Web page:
In the early hours of this morning I enjoyed the privilege of assisting my friend M giving birth to her fourth baby, a girl and her first daughter. It all happened on her living room floor in front of a glowing wood-burner. It was a fantastic experience for me to witness (for the second time) how wonderful childbirth can be if it is managed as a natural rather than a medical procedure. Anybody who has watched the Channel 4 documentary series ‘One Born Every Minute’ or has experienced childbirth in hospital will know that medicalisation of childbirth has gone too far.   Before the 1700s childbirth was customarily a domestic event, attended by female friends, relatives and local women experienced in delivering children. It still is for much of the world. Say this to most people and they will argue that maternal mortality was much higher then too. But today in a country with good sanitation,  ‘…with very few exceptions, technology has no place in childbirth’

But male obstetricians have other ideas and began defining ‘normal’ standards for childbirth as the 20th century progressed. This was in keeping with drives for standardisation in the wider medical world. Deviations from normality were seen as reasons for medical intervention, and childbirth became an ideal sequence of events to be monitored and managed. The best place to monitor and manage these events is in a hospital and it is now normal and indeed recommended and expected that women will have their babies in hospital. The trouble is that a hospital birth is much more likely to include interventions. A recent report from the World Health Organisation showed that in China there was a direct correlation between increased institutionalised birth settings and an increase in caesarean birth to levels well above their recommended rates.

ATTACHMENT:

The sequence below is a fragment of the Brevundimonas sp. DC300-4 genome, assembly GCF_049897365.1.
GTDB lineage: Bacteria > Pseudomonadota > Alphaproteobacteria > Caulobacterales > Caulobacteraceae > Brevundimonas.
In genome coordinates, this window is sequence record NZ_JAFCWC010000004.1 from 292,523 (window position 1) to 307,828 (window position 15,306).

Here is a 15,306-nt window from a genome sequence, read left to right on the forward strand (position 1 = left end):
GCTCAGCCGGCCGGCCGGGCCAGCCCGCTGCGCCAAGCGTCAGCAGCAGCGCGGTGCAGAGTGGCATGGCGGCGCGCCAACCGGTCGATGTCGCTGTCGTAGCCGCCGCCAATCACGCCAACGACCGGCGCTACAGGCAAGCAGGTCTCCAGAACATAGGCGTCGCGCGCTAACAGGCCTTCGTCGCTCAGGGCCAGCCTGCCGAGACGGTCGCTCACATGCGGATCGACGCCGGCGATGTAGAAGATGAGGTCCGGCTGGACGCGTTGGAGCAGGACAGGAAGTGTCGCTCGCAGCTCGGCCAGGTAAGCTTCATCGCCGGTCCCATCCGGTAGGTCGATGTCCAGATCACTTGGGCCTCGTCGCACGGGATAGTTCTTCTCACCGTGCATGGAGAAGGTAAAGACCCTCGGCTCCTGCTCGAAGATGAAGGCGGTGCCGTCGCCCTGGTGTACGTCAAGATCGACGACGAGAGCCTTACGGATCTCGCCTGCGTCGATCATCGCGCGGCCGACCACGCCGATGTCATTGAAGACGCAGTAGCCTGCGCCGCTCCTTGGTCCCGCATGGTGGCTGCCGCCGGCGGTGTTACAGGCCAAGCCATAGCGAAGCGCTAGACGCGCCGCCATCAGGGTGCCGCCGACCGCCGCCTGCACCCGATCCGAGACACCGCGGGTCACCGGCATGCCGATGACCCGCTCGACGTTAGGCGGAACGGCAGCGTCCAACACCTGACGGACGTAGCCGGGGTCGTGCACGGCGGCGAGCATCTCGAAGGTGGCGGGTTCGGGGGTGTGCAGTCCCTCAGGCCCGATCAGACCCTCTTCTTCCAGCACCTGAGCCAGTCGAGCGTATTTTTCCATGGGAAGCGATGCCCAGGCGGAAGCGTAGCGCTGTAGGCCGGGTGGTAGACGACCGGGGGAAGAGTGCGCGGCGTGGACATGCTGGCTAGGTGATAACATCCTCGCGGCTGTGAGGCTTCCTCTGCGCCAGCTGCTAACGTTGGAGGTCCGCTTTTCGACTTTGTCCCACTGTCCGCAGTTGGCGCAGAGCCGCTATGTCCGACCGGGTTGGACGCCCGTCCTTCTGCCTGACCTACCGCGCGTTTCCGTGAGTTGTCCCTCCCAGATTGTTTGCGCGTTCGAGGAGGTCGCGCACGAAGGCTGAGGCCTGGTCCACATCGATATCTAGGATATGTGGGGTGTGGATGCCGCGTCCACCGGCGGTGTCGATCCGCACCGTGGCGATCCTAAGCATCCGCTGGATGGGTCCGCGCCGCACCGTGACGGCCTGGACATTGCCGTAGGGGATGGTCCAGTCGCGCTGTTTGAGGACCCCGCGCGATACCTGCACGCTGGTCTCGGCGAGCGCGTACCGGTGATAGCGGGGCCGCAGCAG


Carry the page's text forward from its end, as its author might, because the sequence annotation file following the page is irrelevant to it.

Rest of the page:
In hospital there seems to be an eagerness to get the baby; there is always an eye on the clock and if it is deemed that labour is not progressing, a piece of equipment will usually appear. The cardiotocograph which measures the maternal and foetal heartbeat has been popular since the 1970s. Being attached to this machine means the labouring mum has to be flat on her back on the bed with two belts over her stomach which are attached to the machine. This is obviously not a good position in which to labour and unsurprisingly many research findings have been produced which state that CTG confers little or no benefit for women and babies who are low risk, and actually increases operative interventions with their own inherent risks. It seems almost routine now that breech presented babies or multiple births will be born by planned Caesarean section even when this may not be necessary. But because mums often put themselves in the hands of the medical profession, this is what happens and midwives lose their skills and confidence in delivering a baby in any situation not considered the norm. Mums too lose confidence in their own body’s ability to give birth; young mums in my ante-natal classes were already afraid of labour pain and planning their epidurals. Having just watched a 44 year old breathe out her baby with no pain-relief or intervention of any kind, it seems such a shame that in the UK less than 2% of women choose to have their baby at home.